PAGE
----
On Sept. 16, 2020, the Wall Street Journal reported that a “second wave of coronavirus infections” is “gather[ing] momentum across Europe,” but this time, “governments are determined to avoid large-scale lockdowns and instead seek less disruptive ways to live with the new disease.”
Articles Discussing The Federal Occupational Safety And Health Act And Other Issues Relating To Workplace Safety And Health.
On August 10, 2020, the German Federal Ministry of Labor and Social Affairs (Bundesministerium für Arbeit und Soziales (BMAS)) published the SARS-CoV-2 Occupational Safety and Health Regulation (SARS-CoV-2 Arbeitsschutzregel). For the duration of the coronavirus pandemic, this regulation, which became effective on August 20, 2020, specifies the requirements for occupational
On August 14, 2020, the U.S. Department of Labor Office of Inspector General (“OIG”)—the Department’s watchdog—released a report finding that the COVID-19 global pandemic has significantly increased the number of whistleblower complaints received by the Occupational Safety and Health Administration (“OSHA”). OSHA’s Whistleblower Program enforces 23 statutes that prohibit employers
Nexsen Pruet’s employment team has a wealth of experience and is prepared to help your business navigate these unprecedented times. Click the video below to watch attorney William Floyd offer guidance for work place safety during the pandemic.
The U.S. Occupational Safety and Health Administration (OSHA) has withdrawn from its website—without public explanation—a controversial interpretation of its requirement to report in-patient hospitalizations of employees who contracted work-related cases of COVID-19.
The Mine Safety and Health Administration (“MSHA”) has declined to issue an Emergency Temporary Standard (“ETS”) to address pandemic safety for miners. MSHA determined that issuance of an ETS was unnecessary for COVID-19 because MSHA’s existing health and safety standards allow MSHA to require mine operators to take action to
OSHA quietly updated its COVID-19 FAQs in mid-July to add guidance that took an extremely broad (and arguably unenforceable) interpretation of an employer’s responsibility to report COVID-19 hospitalizations and fatalities. Just as quietly, over the last weekend in July, it removed the updated Reporting FAQs. Now employers are left to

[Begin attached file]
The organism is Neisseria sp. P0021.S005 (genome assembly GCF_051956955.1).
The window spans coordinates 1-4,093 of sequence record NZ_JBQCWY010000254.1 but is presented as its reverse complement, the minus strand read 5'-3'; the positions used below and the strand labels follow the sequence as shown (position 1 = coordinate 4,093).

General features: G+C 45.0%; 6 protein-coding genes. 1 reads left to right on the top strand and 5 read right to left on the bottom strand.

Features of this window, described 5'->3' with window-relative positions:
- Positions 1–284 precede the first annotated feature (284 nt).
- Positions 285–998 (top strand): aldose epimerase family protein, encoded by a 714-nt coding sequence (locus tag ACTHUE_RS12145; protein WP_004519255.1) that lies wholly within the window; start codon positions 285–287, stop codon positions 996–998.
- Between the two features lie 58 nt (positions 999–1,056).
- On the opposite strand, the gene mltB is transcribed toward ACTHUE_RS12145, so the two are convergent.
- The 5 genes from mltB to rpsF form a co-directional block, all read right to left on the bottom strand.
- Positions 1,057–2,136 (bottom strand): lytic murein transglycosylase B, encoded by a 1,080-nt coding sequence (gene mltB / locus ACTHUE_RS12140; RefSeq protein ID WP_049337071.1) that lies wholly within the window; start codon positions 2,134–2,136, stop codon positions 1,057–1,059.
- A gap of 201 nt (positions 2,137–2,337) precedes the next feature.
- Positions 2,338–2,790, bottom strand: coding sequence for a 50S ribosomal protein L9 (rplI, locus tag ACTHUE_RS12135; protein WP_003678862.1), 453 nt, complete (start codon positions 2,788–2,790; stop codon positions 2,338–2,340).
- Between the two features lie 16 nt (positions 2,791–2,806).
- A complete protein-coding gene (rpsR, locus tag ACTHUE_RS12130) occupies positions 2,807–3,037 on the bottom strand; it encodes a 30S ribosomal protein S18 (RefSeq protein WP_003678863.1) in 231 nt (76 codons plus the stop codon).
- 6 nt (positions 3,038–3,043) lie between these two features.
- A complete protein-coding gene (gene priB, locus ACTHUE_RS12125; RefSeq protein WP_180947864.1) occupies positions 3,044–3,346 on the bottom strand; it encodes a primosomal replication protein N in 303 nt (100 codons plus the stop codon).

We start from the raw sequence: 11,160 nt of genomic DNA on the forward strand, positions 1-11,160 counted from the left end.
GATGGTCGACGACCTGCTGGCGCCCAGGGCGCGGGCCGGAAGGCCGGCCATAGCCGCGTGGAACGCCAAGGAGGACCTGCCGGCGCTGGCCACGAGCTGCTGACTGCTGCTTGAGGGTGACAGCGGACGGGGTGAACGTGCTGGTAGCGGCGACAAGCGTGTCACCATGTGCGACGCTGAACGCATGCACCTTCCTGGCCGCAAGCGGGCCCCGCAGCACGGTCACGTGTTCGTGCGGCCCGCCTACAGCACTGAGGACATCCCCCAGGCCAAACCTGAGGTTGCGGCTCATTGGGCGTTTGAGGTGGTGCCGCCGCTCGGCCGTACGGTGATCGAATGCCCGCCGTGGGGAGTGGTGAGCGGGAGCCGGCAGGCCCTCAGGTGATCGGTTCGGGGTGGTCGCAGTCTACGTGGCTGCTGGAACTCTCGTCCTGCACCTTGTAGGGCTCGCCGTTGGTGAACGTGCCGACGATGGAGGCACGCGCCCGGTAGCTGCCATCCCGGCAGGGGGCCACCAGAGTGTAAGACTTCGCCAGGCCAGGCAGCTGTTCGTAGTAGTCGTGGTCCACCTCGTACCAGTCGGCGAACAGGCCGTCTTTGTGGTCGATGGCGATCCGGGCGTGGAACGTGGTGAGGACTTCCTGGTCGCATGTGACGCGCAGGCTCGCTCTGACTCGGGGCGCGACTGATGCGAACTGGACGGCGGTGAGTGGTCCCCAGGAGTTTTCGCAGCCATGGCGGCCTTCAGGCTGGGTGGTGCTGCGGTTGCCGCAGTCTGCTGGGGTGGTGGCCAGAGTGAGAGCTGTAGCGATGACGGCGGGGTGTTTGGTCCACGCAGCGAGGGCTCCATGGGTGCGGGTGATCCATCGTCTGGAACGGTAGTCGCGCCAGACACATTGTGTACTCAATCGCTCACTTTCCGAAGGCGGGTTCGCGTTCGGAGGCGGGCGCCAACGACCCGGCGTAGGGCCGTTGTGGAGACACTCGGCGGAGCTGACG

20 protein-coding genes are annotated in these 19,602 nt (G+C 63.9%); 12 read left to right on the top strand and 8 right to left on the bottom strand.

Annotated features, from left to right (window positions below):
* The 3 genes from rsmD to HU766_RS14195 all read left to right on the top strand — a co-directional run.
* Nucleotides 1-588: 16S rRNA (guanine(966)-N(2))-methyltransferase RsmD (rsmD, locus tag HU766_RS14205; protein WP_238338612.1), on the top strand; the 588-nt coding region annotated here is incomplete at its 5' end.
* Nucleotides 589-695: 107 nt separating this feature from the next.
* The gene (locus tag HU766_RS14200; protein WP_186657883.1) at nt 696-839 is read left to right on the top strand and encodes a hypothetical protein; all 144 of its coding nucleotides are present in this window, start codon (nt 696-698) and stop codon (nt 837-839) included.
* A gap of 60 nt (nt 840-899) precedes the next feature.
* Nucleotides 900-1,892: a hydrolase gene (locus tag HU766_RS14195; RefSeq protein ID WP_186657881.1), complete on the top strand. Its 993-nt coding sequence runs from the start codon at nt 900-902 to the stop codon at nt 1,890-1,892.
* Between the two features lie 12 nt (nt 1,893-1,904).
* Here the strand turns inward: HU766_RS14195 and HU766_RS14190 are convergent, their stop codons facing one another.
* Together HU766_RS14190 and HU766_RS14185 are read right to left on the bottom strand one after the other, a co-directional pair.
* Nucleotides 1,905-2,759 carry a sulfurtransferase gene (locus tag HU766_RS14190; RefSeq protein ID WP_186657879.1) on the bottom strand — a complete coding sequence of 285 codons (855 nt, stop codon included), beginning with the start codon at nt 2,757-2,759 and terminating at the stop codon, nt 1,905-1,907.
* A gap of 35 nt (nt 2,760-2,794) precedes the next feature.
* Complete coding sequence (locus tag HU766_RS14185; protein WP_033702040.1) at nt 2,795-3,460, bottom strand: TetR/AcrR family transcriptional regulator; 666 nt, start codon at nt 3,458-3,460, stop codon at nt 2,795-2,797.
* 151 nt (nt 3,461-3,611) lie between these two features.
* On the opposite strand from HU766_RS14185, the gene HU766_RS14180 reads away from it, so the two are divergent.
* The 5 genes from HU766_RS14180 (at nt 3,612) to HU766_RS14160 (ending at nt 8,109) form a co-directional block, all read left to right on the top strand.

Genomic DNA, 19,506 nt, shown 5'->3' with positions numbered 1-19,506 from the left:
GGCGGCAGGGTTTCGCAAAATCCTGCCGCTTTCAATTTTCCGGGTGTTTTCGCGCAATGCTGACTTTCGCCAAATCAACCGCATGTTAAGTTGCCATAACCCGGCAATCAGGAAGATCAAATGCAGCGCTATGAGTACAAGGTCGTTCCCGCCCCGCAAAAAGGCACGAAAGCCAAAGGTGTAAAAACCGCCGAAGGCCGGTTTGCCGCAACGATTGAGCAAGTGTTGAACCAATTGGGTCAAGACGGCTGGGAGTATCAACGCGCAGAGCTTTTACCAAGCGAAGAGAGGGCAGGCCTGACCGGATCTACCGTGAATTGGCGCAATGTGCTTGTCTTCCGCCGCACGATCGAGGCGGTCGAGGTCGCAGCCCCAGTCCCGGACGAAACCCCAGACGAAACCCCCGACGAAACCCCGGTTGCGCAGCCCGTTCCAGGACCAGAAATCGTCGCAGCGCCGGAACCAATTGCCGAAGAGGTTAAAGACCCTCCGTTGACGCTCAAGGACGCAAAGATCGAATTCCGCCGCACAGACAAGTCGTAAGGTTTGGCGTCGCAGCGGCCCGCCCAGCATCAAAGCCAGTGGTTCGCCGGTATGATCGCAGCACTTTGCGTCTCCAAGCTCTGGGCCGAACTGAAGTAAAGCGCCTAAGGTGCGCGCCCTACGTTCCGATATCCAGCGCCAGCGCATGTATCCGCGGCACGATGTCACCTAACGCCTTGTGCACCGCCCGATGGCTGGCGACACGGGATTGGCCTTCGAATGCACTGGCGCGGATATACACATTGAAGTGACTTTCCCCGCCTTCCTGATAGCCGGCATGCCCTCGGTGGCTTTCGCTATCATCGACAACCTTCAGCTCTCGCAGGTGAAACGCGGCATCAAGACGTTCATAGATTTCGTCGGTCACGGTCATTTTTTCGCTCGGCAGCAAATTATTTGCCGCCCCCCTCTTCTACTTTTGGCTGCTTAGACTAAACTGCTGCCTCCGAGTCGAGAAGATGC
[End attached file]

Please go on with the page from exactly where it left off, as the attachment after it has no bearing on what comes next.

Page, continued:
With everyone focusing on the coronavirus (“COVID-19”) pandemic, the Occupational Safety and Health Administration (“OSHA”) has quietly moved forward with issuing a final rule on occupational exposures to beryllium and beryllium compounds (collectively “beryllium”). Having begun rulemaking in January 2017, the agency’s proposed beryllium standard has been in flux for
On July 15, 2020, the U.S. Department of Labor’s Occupational Safety and Health Administration (OSHA) published a new interpretation of the hospitalization reporting requirement of 29 C.F.R. § 1904.39(b)(6), one that states that employers “must report the hospitalization within 24 hours of knowing both that the employee has been hospitalized and
In a new effort to use existing regulations to respond to the ongoing public health emergency, OSHA cited an Ohio healthcare company for alleged serious violations of OSHA’s respirator regulations. OSHA launched an investigation at three of the employer’s healthcare facilities after seven employees were hospitalized with COVID-19.
The U.S. Department of Labor’s federally and state-administered Occupational Safety and Health Administration (“OSHA”) programs across the country receive complaints every day related to COVID-19. OSHA tracks all valid complaints and referrals received since February 1, 2020, with the N-16-COVID-19 additional code, and reports the data daily online at https://www.osha.gov/enforcement/covid-19-data.
COVID-19 related complaints filed with OSHA are on the rise. Nexsen Pruet health care attorney Darra James Coleman offers guidance on what you need to know when facing an OSHA investigation in the video below.
On July 7, 2020, the federal Occupational Safety and Health Administration (OSHA) issued COVID-19 control and prevention guidance for oil and gas industry workers and employers. The guidance supplements OSHA’s interim guidance for the general workforce.
An administrative law judge of the independent Occupational Safety and Health Review Commission held this week that the Occupational Safety and Health Administration (OSHA) had failed to show that a document the agency used to prosecute employers in heat stress cases—the National Weather Service’s heat index chart—has a scientific basis.
The Occupational Safety and Health Administration (OSHA) has issued COVID-19 guidance for workers and employers in the oil and gas industry. While this guidance is specifically geared to the oil and gas industry, the guidance is not unlike other best practices OSHA has recommended for other workers in general industry.